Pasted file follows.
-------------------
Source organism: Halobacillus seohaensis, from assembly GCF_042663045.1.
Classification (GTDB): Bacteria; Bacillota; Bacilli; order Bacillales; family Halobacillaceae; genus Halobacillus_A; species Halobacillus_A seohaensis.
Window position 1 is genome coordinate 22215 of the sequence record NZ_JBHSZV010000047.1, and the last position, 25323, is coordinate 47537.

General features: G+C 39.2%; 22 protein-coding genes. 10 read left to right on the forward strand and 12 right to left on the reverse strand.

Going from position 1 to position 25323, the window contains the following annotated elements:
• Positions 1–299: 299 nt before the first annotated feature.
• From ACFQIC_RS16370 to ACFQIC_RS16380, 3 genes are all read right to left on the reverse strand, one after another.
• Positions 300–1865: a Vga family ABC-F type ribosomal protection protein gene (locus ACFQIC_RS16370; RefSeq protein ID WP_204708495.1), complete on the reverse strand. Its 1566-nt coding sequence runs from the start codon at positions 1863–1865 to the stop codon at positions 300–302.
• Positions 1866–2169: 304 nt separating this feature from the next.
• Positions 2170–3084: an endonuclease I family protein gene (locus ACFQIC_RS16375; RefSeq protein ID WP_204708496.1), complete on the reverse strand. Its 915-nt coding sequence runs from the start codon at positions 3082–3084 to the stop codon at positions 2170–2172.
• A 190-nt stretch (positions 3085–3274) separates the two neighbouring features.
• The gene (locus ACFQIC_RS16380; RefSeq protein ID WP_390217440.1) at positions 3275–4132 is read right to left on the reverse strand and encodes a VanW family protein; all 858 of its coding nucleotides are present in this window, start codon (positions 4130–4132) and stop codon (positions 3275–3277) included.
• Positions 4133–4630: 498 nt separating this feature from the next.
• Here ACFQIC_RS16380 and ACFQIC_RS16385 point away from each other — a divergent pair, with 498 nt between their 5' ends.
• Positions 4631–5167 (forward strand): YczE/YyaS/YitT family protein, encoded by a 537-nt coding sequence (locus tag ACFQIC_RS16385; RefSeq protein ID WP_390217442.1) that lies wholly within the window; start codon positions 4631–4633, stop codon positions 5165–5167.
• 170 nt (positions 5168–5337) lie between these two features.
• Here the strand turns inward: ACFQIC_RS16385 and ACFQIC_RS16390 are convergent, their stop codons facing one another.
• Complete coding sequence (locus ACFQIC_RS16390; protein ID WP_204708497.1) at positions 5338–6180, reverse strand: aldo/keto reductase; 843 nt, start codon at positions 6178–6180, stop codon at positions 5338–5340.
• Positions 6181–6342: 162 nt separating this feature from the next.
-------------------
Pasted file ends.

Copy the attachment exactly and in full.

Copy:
Source organism: Halobacillus seohaensis, from assembly GCF_042663045.1.
Classification (GTDB): Bacteria; Bacillota; Bacilli; order Bacillales; family Halobacillaceae; genus Halobacillus_A; species Halobacillus_A seohaensis.
Window position 1 is genome coordinate 22215 of the sequence record NZ_JBHSZV010000047.1, and the last position, 25323, is coordinate 47537.

General features: G+C 39.2%; 22 protein-coding genes. 10 read left to right on the forward strand and 12 right to left on the reverse strand.

Going from position 1 to position 25323, the window contains the following annotated elements:
• Positions 1–299: 299 nt before the first annotated feature.
• From ACFQIC_RS16370 to ACFQIC_RS16380, 3 genes are all read right to left on the reverse strand, one after another.
• Positions 300–1865: a Vga family ABC-F type ribosomal protection protein gene (locus ACFQIC_RS16370; RefSeq protein ID WP_204708495.1), complete on the reverse strand. Its 1566-nt coding sequence runs from the start codon at positions 1863–1865 to the stop codon at positions 300–302.
• Positions 1866–2169: 304 nt separating this feature from the next.
• Positions 2170–3084: an endonuclease I family protein gene (locus ACFQIC_RS16375; RefSeq protein ID WP_204708496.1), complete on the reverse strand. Its 915-nt coding sequence runs from the start codon at positions 3082–3084 to the stop codon at positions 2170–2172.
• A 190-nt stretch (positions 3085–3274) separates the two neighbouring features.
• The gene (locus ACFQIC_RS16380; RefSeq protein ID WP_390217440.1) at positions 3275–4132 is read right to left on the reverse strand and encodes a VanW family protein; all 858 of its coding nucleotides are present in this window, start codon (positions 4130–4132) and stop codon (positions 3275–3277) included.
• Positions 4133–4630: 498 nt separating this feature from the next.
• Here ACFQIC_RS16380 and ACFQIC_RS16385 point away from each other — a divergent pair, with 498 nt between their 5' ends.
• Positions 4631–5167 (forward strand): YczE/YyaS/YitT family protein, encoded by a 537-nt coding sequence (locus tag ACFQIC_RS16385; RefSeq protein ID WP_390217442.1) that lies wholly within the window; start codon positions 4631–4633, stop codon positions 5165–5167.
• 170 nt (positions 5168–5337) lie between these two features.
• Here the strand turns inward: ACFQIC_RS16385 and ACFQIC_RS16390 are convergent, their stop codons facing one another.
• Complete coding sequence (locus ACFQIC_RS16390; protein ID WP_204708497.1) at positions 5338–6180, reverse strand: aldo/keto reductase; 843 nt, start codon at positions 6178–6180, stop codon at positions 5338–5340.
• Positions 6181–6342: 162 nt separating this feature from the next.